“For we know that the law is spiritual: but I am carnal, sold under sin.” —Romans 7:14
As mentioned in the last article, there is a shift from the use of the past tense to the present tense: “…the law is spiritual… I am carnal.” Not only do I believe that this verse is key to unlocking the truth in the verses to follow, but that the tenses used in this verse are a key to unlocking the truth in the verse itself.
It can be troubling to many to consider the words of the apostle; yet, if we think about it critically and seriously for a moment, especially in light of what we have already seen in scripture, it makes sense. First, he recaps what he has already taught concerning the law in Romans 7:1-13 by telling his readers that “the law is spiritual.” The law must be spiritual because it is “holy” (Romans 7:12); and every commandment in the law is “holy, and just, and good” because the law comes from God, who is holy, just and good; and that the law has been “ordained to life” (Romans 7:10). Therefore, although I am dead to the law and raised to newness of life in Christ, “I am carnal,” says Paul, “sold under sin.”
The controversy begins, I believe, because of the word “carnal.” The Greek word σαρχ (sarx, meaning flesh), and σαρκινος (sarkinos, meaning carnal, fleshly, flesh-like, coming from the same Greek root, sarx), may convey many things. Often we tend to think of flesh in terms of sin; yet, it has other meanings such as ethnicity or heritage (Romans 1:3). It speaks of the body itself (Romans 2:28). Flesh may even refer to a spiritual truth, as understood by the Lord’s words the day after feeding the multitudes, “For My flesh is meat indeed, and My blood is drink indeed” (John 6:55). The same goes for the word “carnal.” It has several meanings; and those meanings will be derived from its context. For example in Romans 8:7, we see the term “carnal mind” as being the enemy of God.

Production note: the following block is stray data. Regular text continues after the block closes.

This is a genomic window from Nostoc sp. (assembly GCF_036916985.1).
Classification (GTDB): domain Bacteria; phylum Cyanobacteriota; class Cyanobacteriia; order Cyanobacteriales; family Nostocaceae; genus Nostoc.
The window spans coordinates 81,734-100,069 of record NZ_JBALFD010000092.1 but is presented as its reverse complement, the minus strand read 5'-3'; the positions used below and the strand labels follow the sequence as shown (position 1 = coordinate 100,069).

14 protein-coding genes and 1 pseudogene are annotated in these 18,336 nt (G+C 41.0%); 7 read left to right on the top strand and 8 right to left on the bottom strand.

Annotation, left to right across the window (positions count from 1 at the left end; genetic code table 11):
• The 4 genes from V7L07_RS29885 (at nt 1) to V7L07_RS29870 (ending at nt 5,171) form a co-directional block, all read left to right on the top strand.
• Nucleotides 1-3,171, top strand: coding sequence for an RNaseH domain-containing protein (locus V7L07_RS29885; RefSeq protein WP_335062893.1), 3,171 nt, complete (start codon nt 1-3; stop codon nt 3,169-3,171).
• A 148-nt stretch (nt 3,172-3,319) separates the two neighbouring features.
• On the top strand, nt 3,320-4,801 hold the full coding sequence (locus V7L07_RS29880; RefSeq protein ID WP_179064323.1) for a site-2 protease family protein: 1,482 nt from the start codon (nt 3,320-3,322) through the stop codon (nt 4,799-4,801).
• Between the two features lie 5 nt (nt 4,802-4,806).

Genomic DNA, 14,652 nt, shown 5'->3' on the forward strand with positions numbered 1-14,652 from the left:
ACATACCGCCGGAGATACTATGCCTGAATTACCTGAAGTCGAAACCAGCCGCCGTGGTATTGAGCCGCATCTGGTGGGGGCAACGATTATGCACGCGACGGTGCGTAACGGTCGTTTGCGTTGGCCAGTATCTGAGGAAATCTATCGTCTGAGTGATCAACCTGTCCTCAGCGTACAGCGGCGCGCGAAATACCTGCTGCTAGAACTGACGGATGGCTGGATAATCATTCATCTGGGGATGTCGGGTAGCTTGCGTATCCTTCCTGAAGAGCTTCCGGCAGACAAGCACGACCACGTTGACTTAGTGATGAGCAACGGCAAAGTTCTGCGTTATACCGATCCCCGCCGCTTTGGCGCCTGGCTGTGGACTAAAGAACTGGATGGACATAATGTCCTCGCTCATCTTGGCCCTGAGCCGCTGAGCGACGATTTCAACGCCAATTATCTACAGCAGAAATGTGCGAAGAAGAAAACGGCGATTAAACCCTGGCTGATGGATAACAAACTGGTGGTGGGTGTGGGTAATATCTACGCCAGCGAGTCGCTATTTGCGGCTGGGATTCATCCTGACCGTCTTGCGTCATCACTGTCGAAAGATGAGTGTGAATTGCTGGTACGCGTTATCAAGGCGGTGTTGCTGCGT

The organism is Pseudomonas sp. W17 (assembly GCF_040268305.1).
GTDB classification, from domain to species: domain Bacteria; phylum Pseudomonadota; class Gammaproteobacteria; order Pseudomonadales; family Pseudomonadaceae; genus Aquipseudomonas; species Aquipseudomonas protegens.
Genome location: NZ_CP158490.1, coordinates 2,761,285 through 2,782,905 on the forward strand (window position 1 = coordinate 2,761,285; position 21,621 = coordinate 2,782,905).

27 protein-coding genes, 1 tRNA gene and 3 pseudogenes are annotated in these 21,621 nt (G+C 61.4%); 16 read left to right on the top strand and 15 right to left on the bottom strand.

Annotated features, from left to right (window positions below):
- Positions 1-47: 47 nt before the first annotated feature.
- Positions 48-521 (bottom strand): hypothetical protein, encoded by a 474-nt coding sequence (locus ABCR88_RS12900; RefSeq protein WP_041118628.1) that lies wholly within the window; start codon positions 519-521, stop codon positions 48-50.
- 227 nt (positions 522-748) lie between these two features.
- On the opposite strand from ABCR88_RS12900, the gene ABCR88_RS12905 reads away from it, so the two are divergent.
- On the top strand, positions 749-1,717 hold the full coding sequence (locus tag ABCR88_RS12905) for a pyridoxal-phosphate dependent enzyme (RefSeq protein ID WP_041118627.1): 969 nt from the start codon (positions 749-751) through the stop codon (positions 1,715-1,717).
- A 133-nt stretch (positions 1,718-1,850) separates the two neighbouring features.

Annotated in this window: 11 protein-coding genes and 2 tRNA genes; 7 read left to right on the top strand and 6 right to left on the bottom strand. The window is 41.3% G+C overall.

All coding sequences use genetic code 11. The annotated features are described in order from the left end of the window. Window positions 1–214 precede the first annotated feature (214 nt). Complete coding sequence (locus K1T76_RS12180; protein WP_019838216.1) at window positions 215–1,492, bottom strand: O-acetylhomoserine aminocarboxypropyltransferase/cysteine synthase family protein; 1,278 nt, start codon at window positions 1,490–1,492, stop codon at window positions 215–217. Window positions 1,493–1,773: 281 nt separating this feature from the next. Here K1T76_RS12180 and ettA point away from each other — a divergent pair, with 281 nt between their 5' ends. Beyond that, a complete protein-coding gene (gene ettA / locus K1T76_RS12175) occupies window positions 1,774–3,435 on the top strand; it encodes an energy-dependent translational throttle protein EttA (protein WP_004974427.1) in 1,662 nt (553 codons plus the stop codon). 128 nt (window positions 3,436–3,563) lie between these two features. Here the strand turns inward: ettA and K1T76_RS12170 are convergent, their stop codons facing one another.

So, what is Paul speaking of when he says that he is “carnal, sold under sin”? He’s merely speaking of his depraved humanity as a descendent of sinful, disobedient Adam. Do you remember when we defined ourselves as a “living soul” at the time that we have been saved? A soul is what I am. Yet, I have a nature. You and I have a nature as human beings (I am carnal). The nature that you and I possess, however, is sinful and suffers the effects of sin: we grow old; we get sick; we have diseases; we die. Until that day when we are glorified at the return of Christ, that doesn’t go away.“I am carnal,” is Paul expressing, at that very moment in time when he is dictating his epistle to Tertius, that he has sinful flesh because he has been “sold under sin,” past tense. His present condition is a result of what has happened in the past when Adam plunged the entire human race into corruption, selling his birthright for the fruit of the tree in the middle of the garden.
Romans 7 is part and parcel of the sanctification of the Christian life expressed in Romans 6-8. There is a difference between the godless reprobate of Romans 1:18-3:20 and the justified sinner saved by grace through faith of Romans 3:21-5:21. There is, likewise, a difference between the godless reprobate of Romans 1:18-3:20 and the sinner being sanctified by God’s grace in Romans 6:1-8:39.
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Read the previous article in this series, “The Struggle of the Bondslave.”